5 Jan 2017

Poetry brings peace behind bars

6:13 am on 5 January 2017

A creative writing programme inside the Wiri women's prison in Auckland is uncovering hidden talents. In this two-part series, RNZ's Edward Gay visits the prison and speaks to inmates about their poetry and their journeys to one day getting out.

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Photo: RNZ / Edward Gay

Maia* is serving a lengthy sentence.

She's been inside prison since her early teens and missed out on formal schooling, but you wouldn't know that from listening to her raw talent.

"Every soul loses control, and every light turns to night" is one of the lines from her poem 'Guilty By Words'.

Maia began writing after meeting University of Auckland associate professor of sociology Tracey McIntosh. Dr McIntosh has been visiting the prison for years, teaching the women to write poetry.

Maia doesn't describe herself as not a trusting person, but when she saw Dr McIntosh turning up week after week, her trust grew. Initially, the words that found their way to paper were full of anger but she's grown a lot since then.

"I find myself more at peace and finding other ways to express it, other than resorting to what I used to."

So where does she get her inspiration from?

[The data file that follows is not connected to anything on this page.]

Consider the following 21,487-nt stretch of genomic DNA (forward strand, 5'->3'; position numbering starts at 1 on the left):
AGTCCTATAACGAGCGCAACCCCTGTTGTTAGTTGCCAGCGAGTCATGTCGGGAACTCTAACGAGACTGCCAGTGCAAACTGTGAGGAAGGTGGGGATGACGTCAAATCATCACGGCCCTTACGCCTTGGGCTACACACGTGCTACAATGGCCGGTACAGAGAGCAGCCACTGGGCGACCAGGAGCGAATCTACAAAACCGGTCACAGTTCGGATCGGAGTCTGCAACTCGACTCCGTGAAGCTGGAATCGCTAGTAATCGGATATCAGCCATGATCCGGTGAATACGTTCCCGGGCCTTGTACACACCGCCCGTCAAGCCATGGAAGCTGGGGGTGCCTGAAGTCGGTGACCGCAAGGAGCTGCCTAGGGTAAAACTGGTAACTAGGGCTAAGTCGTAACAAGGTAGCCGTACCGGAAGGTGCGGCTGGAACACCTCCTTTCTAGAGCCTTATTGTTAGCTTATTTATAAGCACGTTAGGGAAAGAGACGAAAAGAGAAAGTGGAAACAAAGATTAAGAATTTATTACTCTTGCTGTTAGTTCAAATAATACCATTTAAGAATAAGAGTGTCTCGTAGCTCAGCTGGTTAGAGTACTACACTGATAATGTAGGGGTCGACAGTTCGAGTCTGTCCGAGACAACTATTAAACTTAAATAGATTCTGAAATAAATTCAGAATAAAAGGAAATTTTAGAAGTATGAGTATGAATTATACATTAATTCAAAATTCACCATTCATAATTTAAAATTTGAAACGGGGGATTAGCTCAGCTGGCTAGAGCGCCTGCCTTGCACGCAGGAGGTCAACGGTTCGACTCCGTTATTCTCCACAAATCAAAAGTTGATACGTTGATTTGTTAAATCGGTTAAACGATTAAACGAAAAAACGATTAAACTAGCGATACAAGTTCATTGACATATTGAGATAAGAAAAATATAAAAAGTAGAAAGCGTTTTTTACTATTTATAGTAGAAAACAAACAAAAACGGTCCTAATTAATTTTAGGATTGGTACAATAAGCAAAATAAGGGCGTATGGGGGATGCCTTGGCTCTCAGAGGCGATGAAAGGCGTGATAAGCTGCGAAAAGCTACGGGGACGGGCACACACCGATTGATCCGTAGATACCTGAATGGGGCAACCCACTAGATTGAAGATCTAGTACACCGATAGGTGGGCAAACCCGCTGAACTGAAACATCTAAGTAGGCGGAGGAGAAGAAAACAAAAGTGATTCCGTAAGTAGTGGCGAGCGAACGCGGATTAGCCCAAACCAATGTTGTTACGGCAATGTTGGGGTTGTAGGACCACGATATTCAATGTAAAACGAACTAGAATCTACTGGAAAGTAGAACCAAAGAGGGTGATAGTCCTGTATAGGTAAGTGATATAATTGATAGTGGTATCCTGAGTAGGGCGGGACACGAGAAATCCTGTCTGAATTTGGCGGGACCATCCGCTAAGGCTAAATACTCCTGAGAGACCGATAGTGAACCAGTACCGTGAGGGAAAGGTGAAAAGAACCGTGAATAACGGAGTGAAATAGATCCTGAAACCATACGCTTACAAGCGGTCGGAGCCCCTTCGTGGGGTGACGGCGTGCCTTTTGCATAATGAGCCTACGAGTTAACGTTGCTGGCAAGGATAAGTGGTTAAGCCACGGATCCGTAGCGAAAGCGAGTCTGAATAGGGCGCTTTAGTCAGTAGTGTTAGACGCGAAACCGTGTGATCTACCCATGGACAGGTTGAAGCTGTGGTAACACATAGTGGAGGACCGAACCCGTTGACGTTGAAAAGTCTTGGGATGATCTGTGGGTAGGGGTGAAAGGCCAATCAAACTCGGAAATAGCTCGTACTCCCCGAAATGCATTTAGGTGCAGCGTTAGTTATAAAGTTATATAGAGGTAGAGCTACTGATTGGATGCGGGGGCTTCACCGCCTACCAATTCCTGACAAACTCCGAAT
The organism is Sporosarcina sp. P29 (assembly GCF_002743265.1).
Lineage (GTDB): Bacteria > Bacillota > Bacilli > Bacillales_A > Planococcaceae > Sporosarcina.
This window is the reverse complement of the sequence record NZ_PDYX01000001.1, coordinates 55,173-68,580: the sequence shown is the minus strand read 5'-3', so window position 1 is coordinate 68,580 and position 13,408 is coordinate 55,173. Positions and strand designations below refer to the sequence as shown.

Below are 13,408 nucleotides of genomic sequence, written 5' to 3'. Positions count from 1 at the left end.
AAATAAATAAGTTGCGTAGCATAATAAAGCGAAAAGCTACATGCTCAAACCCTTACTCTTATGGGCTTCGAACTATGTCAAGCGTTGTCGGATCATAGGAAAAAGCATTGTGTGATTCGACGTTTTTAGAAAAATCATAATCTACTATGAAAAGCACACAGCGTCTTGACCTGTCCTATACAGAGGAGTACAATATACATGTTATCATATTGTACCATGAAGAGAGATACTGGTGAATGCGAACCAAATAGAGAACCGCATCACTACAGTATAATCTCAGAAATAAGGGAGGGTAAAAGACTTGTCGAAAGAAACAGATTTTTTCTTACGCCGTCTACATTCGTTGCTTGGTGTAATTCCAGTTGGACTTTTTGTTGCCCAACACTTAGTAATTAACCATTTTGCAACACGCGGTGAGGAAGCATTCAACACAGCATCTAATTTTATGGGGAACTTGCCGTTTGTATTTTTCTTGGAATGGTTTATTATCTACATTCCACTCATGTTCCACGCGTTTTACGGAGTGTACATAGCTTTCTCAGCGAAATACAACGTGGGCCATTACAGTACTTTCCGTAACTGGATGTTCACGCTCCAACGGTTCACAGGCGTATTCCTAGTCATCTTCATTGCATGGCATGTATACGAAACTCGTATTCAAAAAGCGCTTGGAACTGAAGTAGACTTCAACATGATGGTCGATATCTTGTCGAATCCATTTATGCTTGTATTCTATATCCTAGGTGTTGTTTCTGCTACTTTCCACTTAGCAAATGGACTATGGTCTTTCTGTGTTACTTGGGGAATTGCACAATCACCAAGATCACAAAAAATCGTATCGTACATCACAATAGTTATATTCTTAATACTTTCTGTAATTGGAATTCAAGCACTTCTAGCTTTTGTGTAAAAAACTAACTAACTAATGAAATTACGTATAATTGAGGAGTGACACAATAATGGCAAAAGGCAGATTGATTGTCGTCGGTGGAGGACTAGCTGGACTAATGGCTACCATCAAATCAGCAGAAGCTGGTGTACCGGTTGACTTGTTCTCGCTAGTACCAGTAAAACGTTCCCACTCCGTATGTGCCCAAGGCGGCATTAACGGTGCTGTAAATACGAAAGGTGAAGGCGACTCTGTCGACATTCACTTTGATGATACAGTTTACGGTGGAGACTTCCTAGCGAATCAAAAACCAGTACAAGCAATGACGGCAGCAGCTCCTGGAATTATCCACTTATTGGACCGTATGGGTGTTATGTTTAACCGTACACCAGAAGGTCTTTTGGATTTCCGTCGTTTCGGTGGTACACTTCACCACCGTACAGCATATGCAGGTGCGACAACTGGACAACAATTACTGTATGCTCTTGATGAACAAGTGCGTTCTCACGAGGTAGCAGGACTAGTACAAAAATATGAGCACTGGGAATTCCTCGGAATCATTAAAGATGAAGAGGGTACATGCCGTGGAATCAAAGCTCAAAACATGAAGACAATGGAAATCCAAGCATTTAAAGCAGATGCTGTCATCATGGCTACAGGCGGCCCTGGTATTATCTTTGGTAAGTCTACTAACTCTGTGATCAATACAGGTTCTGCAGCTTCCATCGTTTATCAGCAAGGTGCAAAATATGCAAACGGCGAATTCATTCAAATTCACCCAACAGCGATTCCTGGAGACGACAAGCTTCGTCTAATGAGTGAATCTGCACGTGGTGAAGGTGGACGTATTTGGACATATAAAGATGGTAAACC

"My family - they don't have to be famous or well known... And myself. I've got to find inspiration within myself to do that stuff... Not just inspiration but having faith and not doubting how I feel... or trying to avoid how I feel, I just have to acknowledge it and I've had a lot of people help me along the way."

One of those is Dr McIntosh, who holds a manila folder full of Maia's poems, which number probably about 100.

Dr McIntosh said Maia's work was so strong that a tutor from the correspondence school didn't believe it was Maia's own.

"All of the wāhine in here have a right to the light, they have a right to beauty, they have a right to imagining a world beyond the one they live in and, I think it's fair to say that's often a real struggle to find and sit in that place.

"It's drawing on that experience but also thinking about what that means for the future. Often, a lot of what you write about is not even just about you, it's around your whānau."

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Photo: RNZ / Edward Gay

Maia said, when she got out, one day, she planned to continue her writing.

"'Cause it's been a very long time, it's been a long time since I've been out there - many years. I've sat in here wondering about the world out there... I will, eventually - just not straight away. Because I'll be feeling a lot of emotions that I wouldn't really quite understand at the time so I know I need to sit with it first."

Dr McIntosh said she saw talented young people every day at the university and many of the inmates at Wiri were no different.

"In many ways, it is a real indictment of our system that this potential is realised behind the wire."

* Name has been changed for privacy reasons. Listen to Summer Report 8-9am this week for the second story in this two-part series.